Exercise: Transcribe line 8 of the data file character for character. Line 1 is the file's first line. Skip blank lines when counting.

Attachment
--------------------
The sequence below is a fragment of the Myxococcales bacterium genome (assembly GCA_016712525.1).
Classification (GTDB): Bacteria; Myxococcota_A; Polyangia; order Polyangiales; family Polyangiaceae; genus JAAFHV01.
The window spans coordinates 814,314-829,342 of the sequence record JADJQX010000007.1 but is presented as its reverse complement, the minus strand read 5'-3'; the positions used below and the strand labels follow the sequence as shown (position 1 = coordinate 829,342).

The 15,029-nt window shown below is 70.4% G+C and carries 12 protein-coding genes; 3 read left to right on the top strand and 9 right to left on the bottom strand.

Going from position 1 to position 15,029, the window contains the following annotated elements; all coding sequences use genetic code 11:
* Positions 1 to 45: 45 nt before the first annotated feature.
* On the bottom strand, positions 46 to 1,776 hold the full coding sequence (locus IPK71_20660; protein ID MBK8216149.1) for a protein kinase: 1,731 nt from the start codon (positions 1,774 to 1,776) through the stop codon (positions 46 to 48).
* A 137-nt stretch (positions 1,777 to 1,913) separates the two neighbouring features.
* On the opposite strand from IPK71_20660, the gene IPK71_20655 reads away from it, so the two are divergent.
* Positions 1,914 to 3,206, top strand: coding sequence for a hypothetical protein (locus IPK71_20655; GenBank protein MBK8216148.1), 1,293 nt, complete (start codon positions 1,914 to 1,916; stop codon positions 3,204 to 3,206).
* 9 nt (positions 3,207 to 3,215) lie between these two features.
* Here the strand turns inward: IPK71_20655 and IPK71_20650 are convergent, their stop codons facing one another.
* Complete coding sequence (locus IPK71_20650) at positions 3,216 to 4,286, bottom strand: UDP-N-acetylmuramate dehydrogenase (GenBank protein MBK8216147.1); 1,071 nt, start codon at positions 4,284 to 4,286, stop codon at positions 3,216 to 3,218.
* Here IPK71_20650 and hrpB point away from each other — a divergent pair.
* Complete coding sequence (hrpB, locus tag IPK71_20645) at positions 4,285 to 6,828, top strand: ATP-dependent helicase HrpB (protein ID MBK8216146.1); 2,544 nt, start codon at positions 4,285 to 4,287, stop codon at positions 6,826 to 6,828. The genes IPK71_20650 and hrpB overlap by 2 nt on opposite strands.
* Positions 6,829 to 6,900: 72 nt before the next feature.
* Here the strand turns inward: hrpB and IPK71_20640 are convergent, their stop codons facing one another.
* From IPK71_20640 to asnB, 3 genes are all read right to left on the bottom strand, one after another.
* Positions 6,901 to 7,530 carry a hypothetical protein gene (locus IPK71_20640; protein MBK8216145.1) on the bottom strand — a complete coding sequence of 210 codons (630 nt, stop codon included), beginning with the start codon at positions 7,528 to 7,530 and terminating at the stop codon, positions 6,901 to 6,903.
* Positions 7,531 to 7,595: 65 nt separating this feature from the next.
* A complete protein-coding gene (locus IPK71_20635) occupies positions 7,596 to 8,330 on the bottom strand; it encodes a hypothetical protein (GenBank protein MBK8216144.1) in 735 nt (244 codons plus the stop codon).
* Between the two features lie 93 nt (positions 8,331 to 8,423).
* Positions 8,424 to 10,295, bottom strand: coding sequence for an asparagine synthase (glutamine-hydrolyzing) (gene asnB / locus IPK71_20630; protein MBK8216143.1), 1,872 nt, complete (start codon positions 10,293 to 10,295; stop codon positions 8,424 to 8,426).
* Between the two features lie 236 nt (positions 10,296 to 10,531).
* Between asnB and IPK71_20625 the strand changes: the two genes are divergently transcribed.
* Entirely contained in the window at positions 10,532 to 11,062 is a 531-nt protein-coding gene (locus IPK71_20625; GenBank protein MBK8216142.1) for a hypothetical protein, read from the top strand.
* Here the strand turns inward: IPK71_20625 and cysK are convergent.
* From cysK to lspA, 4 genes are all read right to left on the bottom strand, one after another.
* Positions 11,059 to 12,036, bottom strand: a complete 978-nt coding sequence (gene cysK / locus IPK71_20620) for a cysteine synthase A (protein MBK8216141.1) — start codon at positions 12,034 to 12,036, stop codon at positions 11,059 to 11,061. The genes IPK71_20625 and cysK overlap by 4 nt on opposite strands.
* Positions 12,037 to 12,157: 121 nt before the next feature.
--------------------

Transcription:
* A 137-nt stretch (positions 1,777 to 1,913) separates the two neighbouring features.